Words and pictures also cooperate to deliver a gentle but important lesson.

CORAL

Mermaids share a message.

Mermaids Coral, Filly, and Manta work together to create the reef they call their home. But when Coral hides in a secluded nook she hopes to keep for herself, she discovers the emptiness that can result from not sharing. Idle, creator of the much-loved Flora series, returns to the underwater world she created for Pearl (2018) with this clever metaphorical depiction of the parts of a flourishing reef: the coral that constructs the reef itself, the fish that feed there, and the sharks and rays that keep it balanced. But her gentle fable resonates beyond the environmental level. The mermaids’ conversation sounds like squabbling siblings: “You’ve ruined everything!” and “All you make is a mess!” With colored pencils, she’s created a glowing, pastel-hued underwater world inhabited by three mermaids (Coral’s pink, Manta’s blue, and Filly’s a brown-toned yellow). (In a particularly nice design touch, the watery landscape of the back-cover flap exactly meets the pattern of the endpaper.) Her mermaids don’t sparkle; they, too, almost glow, matching the tones of their environment, and they reject clichéd mermaid imagery, instead appearing more as armed, anthropomorphic fish than human women with fish tales. During the quarrel, both color and background fade away. Coral goes white with anger, reflecting the color of a distressed reef, before her color returns as they reconcile.

Words and pictures also cooperate to deliver a gentle but important lesson. (Picture book. 3-7)

Pub Date: May 19, 2020

ISBN: 978-0-316-46571-7

Page Count: 40

Publisher: Little, Brown

Review Posted Online: Feb. 9, 2020

Kirkus Reviews Issue: March 1, 2020

Did you like this book?

No Comments Yet

A sweet, tender and charming experience to read aloud or together.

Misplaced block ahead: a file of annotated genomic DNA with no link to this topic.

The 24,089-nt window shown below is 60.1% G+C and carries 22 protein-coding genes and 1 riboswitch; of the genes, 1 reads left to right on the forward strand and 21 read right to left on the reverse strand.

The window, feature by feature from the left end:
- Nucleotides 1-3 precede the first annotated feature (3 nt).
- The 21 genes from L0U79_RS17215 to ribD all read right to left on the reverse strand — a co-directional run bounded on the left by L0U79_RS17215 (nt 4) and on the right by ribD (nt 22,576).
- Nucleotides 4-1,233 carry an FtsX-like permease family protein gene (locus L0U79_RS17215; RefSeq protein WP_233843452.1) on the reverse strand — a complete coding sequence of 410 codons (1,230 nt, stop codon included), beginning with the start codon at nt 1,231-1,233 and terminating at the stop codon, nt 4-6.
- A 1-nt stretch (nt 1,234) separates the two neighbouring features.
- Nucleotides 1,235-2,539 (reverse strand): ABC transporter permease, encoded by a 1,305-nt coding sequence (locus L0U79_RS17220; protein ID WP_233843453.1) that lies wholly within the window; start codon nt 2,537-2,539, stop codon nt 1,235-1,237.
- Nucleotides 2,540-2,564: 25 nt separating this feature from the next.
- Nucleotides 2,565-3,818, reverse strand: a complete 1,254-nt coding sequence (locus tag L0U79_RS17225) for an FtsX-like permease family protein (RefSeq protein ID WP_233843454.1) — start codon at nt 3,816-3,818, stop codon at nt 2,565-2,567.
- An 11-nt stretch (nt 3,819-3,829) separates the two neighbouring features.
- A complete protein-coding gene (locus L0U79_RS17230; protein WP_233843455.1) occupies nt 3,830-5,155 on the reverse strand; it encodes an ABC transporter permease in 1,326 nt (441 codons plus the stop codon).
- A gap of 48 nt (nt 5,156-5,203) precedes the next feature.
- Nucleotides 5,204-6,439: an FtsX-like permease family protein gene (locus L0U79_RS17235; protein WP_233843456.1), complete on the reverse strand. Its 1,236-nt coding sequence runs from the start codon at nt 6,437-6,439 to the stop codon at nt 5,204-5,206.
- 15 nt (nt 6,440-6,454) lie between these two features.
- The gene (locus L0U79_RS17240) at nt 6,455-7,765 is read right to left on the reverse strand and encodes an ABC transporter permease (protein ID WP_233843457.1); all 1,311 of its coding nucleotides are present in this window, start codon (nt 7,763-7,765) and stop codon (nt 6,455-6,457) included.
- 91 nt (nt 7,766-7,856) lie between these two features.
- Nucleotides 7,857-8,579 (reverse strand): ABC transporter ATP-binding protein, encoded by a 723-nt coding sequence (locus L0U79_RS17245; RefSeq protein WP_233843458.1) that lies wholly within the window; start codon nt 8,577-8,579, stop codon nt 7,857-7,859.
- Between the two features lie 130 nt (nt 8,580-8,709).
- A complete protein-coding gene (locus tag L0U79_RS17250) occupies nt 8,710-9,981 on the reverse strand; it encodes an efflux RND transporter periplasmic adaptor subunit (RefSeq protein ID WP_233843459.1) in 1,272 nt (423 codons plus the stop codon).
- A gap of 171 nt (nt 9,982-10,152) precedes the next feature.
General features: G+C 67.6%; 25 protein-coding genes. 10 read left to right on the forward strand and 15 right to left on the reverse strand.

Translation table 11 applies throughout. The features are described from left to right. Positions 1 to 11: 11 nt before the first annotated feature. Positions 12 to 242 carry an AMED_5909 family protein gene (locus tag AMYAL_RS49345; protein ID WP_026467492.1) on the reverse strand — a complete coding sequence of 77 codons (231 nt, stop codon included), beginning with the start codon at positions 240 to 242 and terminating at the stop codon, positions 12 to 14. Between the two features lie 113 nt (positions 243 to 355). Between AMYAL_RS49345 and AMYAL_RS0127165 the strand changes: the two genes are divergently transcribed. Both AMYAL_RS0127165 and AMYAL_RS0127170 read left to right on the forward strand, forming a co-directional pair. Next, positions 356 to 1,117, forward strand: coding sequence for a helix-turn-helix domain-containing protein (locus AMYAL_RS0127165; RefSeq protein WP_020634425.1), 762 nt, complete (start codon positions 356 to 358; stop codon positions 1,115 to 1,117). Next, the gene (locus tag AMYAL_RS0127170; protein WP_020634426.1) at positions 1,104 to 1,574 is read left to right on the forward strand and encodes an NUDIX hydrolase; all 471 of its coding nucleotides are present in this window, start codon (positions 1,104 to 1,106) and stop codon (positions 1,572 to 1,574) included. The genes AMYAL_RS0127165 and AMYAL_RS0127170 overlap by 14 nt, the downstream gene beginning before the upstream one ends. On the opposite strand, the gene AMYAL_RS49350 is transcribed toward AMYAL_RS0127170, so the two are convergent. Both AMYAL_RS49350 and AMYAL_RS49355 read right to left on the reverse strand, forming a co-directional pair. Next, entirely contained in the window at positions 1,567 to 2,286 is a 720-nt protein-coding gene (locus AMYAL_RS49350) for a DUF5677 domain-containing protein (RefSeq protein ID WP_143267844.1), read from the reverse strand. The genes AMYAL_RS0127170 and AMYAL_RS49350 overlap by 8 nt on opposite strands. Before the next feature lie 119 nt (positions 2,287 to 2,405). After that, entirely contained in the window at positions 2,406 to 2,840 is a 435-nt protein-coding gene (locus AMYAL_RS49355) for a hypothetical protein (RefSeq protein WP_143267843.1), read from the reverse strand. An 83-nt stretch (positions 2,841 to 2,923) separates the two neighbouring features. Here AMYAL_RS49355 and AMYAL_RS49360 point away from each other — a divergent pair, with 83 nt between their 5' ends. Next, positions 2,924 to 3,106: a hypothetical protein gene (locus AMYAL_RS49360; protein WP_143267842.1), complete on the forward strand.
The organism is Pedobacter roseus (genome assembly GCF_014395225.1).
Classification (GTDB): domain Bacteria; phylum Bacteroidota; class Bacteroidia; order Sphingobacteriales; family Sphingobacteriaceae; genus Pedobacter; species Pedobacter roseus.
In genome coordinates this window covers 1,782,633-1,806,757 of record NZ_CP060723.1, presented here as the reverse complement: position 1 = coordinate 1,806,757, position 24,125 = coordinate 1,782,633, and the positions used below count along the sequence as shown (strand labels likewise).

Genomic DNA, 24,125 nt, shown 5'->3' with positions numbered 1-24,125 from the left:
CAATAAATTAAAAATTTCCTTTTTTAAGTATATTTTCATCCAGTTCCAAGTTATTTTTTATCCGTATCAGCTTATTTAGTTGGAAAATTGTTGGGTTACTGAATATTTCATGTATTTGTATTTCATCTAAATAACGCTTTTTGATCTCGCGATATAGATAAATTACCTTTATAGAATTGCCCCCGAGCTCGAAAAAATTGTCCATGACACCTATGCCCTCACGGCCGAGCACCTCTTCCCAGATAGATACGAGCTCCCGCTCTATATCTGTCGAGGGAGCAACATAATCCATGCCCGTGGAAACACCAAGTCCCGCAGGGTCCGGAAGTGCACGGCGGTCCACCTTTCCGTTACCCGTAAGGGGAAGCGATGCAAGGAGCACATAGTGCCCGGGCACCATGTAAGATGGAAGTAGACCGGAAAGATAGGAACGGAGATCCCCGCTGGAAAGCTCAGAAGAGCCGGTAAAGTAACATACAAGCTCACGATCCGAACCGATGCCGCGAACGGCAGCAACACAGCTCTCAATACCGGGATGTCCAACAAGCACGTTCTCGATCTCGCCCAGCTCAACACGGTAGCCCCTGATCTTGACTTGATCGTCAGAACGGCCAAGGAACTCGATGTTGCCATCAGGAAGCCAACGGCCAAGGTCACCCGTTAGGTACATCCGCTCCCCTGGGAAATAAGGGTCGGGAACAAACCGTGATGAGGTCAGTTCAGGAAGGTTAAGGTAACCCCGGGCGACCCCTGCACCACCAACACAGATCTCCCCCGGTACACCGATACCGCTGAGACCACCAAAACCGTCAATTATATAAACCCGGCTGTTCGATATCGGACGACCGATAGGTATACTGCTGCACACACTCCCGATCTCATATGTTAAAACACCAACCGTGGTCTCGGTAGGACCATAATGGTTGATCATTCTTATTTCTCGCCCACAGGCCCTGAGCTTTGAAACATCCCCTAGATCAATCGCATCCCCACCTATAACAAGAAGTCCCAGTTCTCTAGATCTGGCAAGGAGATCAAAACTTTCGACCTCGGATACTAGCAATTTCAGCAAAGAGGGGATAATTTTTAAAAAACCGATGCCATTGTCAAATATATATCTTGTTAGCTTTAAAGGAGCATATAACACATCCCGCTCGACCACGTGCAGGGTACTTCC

HEY, DUCK!

A clueless duckling tries to make a new friend.

He is confused by this peculiar-looking duck, who has a long tail, doesn’t waddle and likes to be alone. No matter how explicitly the creature denies he is a duck and announces that he is a cat, the duckling refuses to acknowledge the facts.  When this creature expresses complete lack of interest in playing puddle stomp, the little ducking goes off and plays on his own. But the cat is not without remorse for rejecting an offered friendship. Of course it all ends happily, with the two new friends enjoying each other’s company. Bramsen employs brief sentences and the simplest of rhymes to tell this slight tale. The two heroes are meticulously drawn with endearing, expressive faces and body language, and their feathers and fur appear textured and touchable. Even the detailed tree bark and grass seem three-dimensional. There are single- and double-page spreads, panels surrounded by white space and circular and oval frames, all in a variety of eye-pleasing juxtapositions. While the initial appeal is solidly visual, young readers will get the gentle message that friendship is not something to take for granted but is to be embraced with open arms—or paws and webbed feet.

A sweet, tender and charming experience to read aloud or together. (Picture book. 3-6)

Pub Date: Jan. 22, 2013

ISBN: 978-0-375-86990-7

Page Count: 40

Publisher: Random House

Review Posted Online: Nov. 14, 2012

Kirkus Reviews Issue: Dec. 1, 2012

Did you like this book?

Just the thing to get uncertain youngsters jazzed for a first day—at school or anywhere.

THE QUEEN OF KINDERGARTEN

Barnes and Brantley-Newton team up for a follow-up to The King of Kindergarten (2019).

From the very first page, it’s clear that young MJ Malone is ready to face the world—and school. Once Mom bestows her with a glittery tiara and dubs her the queen of kindergarten, MJ is determined to fulfill her duties—brighten up every room she enters, treat others with kindness, and offer a helping hand. Barnes infuses each page with humor and a sense of grace as the immensely likable MJ makes the most of her first day. Barnes’ prose is entertaining and heartwarming, while Brantley-Newton’s vivid and playful artwork will be easily recognizable for anyone who’s seen her work (Grandma’s Purse, 2018; Becoming Vanessa, 2021). The illustrator adds verve to the bold young heroine’s character—from the colorful barrettes to the textured appearance of her adorable denim jumper, the girl has style and substance. MJ Malone embodies the can-do spirit every parent hopes to spark in their own children, though even shy kindergarteners will gladly find a friend in her. MJ and her family are Black; her classroom is diverse. (This book was reviewed digitally.)

Just the thing to get uncertain youngsters jazzed for a first day—at school or anywhere. (Picture book. 4-6)

Pub Date: May 24, 2022

ISBN: 978-0-593-11142-0

Page Count: 32

Publisher: Nancy Paulsen Books

Review Posted Online: April 27, 2022

Kirkus Reviews Issue: May 15, 2022

Did you like this book?

No Comments Yet
more